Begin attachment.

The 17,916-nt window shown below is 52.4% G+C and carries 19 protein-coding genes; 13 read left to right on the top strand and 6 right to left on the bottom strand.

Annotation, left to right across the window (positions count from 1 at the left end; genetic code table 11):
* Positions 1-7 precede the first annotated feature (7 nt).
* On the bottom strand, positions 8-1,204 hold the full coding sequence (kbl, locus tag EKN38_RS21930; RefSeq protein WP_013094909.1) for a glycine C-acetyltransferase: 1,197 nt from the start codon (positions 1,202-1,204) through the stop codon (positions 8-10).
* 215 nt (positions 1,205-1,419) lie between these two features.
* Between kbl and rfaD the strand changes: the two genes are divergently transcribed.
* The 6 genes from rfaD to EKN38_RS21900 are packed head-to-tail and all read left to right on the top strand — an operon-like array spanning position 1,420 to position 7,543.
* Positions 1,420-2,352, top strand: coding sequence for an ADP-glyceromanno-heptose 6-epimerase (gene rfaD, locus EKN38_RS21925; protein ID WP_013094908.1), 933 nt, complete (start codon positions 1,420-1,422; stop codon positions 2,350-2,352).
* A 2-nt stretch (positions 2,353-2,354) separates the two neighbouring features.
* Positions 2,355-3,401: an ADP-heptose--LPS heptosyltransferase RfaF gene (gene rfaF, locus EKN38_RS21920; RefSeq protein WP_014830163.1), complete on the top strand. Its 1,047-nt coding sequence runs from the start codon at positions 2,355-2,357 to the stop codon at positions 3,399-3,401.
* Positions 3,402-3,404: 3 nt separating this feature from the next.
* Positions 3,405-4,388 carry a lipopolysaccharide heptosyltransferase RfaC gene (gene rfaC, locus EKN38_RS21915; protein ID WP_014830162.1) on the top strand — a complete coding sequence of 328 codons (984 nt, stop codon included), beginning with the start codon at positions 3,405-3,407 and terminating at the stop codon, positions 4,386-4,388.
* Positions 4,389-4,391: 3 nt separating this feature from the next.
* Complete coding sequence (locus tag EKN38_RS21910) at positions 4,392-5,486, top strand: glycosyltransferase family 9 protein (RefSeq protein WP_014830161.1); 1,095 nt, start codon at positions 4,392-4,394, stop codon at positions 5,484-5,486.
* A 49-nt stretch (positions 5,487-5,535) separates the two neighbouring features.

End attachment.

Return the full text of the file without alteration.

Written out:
The 17,916-nt window shown below is 52.4% G+C and carries 19 protein-coding genes; 13 read left to right on the top strand and 6 right to left on the bottom strand.

Annotation, left to right across the window (positions count from 1 at the left end; genetic code table 11):
* Positions 1-7 precede the first annotated feature (7 nt).
* On the bottom strand, positions 8-1,204 hold the full coding sequence (kbl, locus tag EKN38_RS21930; RefSeq protein WP_013094909.1) for a glycine C-acetyltransferase: 1,197 nt from the start codon (positions 1,202-1,204) through the stop codon (positions 8-10).
* 215 nt (positions 1,205-1,419) lie between these two features.
* Between kbl and rfaD the strand changes: the two genes are divergently transcribed.
* The 6 genes from rfaD to EKN38_RS21900 are packed head-to-tail and all read left to right on the top strand — an operon-like array spanning position 1,420 to position 7,543.
* Positions 1,420-2,352, top strand: coding sequence for an ADP-glyceromanno-heptose 6-epimerase (gene rfaD, locus EKN38_RS21925; protein ID WP_013094908.1), 933 nt, complete (start codon positions 1,420-1,422; stop codon positions 2,350-2,352).
* A 2-nt stretch (positions 2,353-2,354) separates the two neighbouring features.
* Positions 2,355-3,401: an ADP-heptose--LPS heptosyltransferase RfaF gene (gene rfaF, locus EKN38_RS21920; RefSeq protein WP_014830163.1), complete on the top strand. Its 1,047-nt coding sequence runs from the start codon at positions 2,355-2,357 to the stop codon at positions 3,399-3,401.
* Positions 3,402-3,404: 3 nt separating this feature from the next.
* Positions 3,405-4,388 carry a lipopolysaccharide heptosyltransferase RfaC gene (gene rfaC, locus EKN38_RS21915; protein ID WP_014830162.1) on the top strand — a complete coding sequence of 328 codons (984 nt, stop codon included), beginning with the start codon at positions 3,405-3,407 and terminating at the stop codon, positions 4,386-4,388.
* Positions 4,389-4,391: 3 nt separating this feature from the next.
* Complete coding sequence (locus tag EKN38_RS21910) at positions 4,392-5,486, top strand: glycosyltransferase family 9 protein (RefSeq protein WP_014830161.1); 1,095 nt, start codon at positions 4,392-4,394, stop codon at positions 5,484-5,486.
* A 49-nt stretch (positions 5,487-5,535) separates the two neighbouring features.